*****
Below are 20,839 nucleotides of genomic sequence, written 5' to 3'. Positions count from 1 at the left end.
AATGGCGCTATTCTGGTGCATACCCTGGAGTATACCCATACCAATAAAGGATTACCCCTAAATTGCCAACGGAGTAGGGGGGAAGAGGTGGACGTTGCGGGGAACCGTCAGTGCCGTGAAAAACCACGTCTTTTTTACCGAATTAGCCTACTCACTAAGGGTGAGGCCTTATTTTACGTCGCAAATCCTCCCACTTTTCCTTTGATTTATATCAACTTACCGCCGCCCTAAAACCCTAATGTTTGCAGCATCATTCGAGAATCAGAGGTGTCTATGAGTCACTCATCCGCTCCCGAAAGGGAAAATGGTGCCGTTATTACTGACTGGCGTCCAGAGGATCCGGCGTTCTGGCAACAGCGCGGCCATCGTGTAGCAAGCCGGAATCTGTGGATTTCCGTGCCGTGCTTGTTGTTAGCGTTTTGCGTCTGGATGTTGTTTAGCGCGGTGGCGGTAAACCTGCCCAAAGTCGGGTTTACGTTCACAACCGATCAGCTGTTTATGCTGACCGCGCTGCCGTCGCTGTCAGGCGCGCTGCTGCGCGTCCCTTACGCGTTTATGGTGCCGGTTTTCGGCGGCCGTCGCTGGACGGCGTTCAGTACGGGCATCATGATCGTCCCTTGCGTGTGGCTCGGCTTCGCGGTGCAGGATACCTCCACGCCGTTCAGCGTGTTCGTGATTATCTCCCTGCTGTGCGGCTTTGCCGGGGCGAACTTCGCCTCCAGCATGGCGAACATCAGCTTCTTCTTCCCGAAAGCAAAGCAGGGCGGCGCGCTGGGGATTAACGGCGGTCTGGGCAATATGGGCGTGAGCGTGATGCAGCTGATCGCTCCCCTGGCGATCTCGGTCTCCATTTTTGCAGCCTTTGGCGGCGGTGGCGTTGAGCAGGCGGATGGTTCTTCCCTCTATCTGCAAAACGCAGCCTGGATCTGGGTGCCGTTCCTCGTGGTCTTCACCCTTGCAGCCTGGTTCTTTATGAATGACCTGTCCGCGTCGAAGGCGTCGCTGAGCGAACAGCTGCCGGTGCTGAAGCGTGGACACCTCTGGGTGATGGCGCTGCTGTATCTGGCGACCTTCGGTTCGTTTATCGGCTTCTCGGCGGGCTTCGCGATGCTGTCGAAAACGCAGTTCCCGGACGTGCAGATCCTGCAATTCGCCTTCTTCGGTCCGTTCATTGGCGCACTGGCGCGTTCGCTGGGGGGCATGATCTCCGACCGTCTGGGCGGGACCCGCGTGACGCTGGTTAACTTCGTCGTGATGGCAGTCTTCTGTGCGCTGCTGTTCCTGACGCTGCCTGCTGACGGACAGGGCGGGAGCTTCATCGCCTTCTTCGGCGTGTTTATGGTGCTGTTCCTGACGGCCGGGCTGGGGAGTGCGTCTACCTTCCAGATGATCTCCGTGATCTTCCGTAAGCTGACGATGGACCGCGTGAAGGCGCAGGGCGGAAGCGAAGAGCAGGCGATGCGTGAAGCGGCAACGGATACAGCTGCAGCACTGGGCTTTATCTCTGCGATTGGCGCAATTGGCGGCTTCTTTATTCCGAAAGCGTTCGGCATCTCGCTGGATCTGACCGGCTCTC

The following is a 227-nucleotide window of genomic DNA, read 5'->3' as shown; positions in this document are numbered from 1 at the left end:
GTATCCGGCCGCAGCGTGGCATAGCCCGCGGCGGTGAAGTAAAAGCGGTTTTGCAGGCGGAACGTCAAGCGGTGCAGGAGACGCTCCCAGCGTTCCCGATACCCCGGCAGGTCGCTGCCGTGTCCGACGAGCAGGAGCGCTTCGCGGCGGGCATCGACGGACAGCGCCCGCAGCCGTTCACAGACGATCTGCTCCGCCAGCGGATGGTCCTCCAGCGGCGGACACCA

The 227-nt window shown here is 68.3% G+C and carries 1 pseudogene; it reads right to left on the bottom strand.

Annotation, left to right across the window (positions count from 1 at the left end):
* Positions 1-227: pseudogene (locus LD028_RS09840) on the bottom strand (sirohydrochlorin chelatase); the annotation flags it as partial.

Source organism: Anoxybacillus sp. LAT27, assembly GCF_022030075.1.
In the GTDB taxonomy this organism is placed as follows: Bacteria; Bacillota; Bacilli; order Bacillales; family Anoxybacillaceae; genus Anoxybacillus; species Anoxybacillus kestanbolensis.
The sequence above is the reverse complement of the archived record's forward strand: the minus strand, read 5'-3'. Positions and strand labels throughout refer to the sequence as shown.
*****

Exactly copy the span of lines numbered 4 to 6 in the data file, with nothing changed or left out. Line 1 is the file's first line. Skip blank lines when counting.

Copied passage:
GTATCCGGCCGCAGCGTGGCATAGCCCGCGGCGGTGAAGTAAAAGCGGTTTTGCAGGCGGAACGTCAAGCGGTGCAGGAGACGCTCCCAGCGTTCCCGATACCCCGGCAGGTCGCTGCCGTGTCCGACGAGCAGGAGCGCTTCGCGGCGGGCATCGACGGACAGCGCCCGCAGCCGTTCACAGACGATCTGCTCCGCCAGCGGATGGTCCTCCAGCGGCGGACACCA

The 227-nt window shown here is 68.3% G+C and carries 1 pseudogene; it reads right to left on the bottom strand.

Annotation, left to right across the window (positions count from 1 at the left end):